What Is Price Action Trading?

Price Action analysis helps traders make informed decisions on trading, based on how prices have behaved in the past, and how they are behaving right now.

There are a few main schools of thought when it comes to analysis charts. A trader can analyse the charts based on:

  1. Price Action
  2. Indicators
  3. A mixture of 1+2
  4. Gut feel (almost like tossing a coin)

Without talking about 2-4 and their merits or demerits, let's just focus on #1. I may talk about 2-4 in other posts later on.

What is Price Action?

This is a form of analysis that is based on the how prices move on the chart, without the use of indicators. We observe how fast or slow prices move, how they react at certain price levels, etc.

An hourly chart analysis of the GBPUSD prices, used for trading

This form of analysis will give us a good idea of how price will tend to move. To put it differently, we are using historical price movement to predict what can happen.

Does Price Action Trading Really Work?

Let's get it this out of the way first: there is no 100% certainty for anything in trading. This is something that you need to accept, no matter what trading methods or systems you use.

If someone tells you that they have a 100% sure-win system, they are likely trying to sell you something. Beware!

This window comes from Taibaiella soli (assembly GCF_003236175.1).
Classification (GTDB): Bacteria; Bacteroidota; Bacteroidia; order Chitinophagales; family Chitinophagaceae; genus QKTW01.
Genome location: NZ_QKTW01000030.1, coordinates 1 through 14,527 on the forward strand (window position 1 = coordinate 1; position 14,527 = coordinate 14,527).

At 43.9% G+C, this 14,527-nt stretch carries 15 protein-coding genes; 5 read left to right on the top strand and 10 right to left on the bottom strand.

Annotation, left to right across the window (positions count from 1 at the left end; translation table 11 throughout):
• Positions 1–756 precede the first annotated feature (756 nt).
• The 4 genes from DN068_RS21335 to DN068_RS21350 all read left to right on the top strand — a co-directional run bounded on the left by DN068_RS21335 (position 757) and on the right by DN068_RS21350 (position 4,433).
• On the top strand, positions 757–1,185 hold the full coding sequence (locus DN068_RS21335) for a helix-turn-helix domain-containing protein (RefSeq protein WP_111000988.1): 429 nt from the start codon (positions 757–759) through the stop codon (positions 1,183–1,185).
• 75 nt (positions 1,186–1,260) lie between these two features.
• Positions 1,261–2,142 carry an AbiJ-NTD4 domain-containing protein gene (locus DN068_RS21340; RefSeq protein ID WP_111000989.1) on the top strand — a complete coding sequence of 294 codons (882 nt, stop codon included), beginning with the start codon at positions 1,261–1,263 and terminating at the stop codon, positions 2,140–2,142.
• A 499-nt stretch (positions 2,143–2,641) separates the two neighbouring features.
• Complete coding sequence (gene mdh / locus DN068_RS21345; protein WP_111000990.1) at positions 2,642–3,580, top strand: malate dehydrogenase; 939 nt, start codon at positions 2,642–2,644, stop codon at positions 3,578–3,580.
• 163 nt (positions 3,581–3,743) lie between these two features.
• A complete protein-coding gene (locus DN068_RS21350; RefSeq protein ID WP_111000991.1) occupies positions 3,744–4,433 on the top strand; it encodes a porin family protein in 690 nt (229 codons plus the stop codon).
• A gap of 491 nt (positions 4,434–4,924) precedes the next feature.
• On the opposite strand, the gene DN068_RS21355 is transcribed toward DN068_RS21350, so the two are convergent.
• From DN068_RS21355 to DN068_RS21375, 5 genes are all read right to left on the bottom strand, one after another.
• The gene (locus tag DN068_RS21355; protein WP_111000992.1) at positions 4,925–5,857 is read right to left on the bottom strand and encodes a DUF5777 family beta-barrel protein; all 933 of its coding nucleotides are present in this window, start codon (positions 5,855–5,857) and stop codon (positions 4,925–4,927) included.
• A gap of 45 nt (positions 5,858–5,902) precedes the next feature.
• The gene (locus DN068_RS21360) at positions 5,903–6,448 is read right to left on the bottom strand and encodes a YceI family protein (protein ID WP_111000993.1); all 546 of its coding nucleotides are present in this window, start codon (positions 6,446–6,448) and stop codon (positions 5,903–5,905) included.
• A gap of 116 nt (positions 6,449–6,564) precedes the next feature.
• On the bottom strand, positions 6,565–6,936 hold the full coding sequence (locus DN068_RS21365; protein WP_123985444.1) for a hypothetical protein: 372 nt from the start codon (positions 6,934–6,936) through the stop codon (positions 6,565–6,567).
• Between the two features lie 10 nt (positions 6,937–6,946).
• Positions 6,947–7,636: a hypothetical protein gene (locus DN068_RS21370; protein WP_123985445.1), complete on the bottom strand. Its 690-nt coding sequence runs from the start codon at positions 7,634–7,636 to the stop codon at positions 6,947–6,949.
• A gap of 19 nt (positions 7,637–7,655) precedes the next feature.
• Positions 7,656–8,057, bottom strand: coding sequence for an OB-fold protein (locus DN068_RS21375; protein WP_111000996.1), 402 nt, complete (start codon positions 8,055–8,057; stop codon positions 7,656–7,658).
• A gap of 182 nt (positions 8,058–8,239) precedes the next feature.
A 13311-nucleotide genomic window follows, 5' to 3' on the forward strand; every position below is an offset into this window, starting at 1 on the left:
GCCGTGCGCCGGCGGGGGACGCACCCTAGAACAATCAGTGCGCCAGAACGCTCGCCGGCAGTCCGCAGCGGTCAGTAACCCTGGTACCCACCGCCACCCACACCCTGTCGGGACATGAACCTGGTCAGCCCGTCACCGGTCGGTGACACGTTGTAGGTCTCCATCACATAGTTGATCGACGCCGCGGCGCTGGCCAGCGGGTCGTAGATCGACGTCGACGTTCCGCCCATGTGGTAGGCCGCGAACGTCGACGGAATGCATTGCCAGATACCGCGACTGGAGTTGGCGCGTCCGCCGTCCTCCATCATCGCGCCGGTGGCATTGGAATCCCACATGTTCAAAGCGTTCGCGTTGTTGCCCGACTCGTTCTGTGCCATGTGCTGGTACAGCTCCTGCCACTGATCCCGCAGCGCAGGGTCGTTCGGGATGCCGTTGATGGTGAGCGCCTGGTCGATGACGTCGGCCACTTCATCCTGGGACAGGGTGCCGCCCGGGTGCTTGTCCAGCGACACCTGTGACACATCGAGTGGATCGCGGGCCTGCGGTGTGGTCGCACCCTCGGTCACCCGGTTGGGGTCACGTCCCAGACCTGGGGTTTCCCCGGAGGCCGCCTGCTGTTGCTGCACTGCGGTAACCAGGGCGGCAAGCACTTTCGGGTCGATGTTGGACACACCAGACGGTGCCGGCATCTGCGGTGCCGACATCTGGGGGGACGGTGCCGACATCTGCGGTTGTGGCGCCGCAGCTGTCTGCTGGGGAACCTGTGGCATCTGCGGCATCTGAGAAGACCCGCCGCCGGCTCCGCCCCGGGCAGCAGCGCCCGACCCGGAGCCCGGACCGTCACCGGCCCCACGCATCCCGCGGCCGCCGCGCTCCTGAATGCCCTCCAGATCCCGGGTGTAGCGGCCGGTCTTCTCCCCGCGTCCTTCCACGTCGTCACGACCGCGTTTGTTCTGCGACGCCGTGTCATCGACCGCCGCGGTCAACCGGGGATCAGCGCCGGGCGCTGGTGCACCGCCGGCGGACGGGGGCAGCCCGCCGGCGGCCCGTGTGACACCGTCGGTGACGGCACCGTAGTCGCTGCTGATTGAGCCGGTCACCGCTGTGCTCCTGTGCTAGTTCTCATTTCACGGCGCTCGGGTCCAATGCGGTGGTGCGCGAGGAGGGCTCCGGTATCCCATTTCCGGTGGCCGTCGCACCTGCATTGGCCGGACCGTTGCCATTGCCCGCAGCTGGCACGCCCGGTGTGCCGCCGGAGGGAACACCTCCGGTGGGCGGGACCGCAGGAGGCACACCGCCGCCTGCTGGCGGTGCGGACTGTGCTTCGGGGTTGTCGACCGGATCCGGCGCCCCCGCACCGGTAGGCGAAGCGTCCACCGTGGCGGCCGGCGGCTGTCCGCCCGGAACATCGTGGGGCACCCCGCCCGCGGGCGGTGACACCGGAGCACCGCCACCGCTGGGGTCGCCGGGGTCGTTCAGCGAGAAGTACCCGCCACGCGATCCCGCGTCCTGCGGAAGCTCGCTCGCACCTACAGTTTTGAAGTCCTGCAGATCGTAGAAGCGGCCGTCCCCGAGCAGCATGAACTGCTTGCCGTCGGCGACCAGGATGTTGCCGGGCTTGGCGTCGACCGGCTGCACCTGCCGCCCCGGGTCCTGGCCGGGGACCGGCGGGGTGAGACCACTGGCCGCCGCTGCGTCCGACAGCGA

When we use historical chart movements to try to forecast the future, there is no guarantee that the future will respect history.

For example, just because prices have stalled at a certain price level in the past doesn't mean that prices will stall there in future.

In addition, you must remember that the Market will always do its own thing. It doesn't purposely move to cause you to lose trades, but it also won't intentionally move in your favor either.

Trading is a probability game. So when we trade, we want to trade in the direction of the higher possibilities. Why is this relevant? It's because when prices move, they tend to move in a way that they have done in the past.

History Repeats Itself

Let's say that in the past prices have gone up until a certain level (or a zone), before turning around and heading back down. When prices again approaches this level, what do you think will happen?

Due to various reasons (such as trapped traders), there is a good possibility that price will again turn around at this level, at least for a short while.

Studying how prices react to a level can help with better trading

In the chart above, notice how prices keep rising up until it meets the yellow line before turning back.

Price Action Is The Best Way To Trade

Sometimes I test indicators to see how they perform but then I always return to using Price Action (and Volume, which I shall talk about in another post).

Why is this so?

Indicators are based on Price Action

Indicators are mathematical interpretations of how price move on the charts. These are then plotted on the charts to give a hopefully helpful visual to help traders make decisions.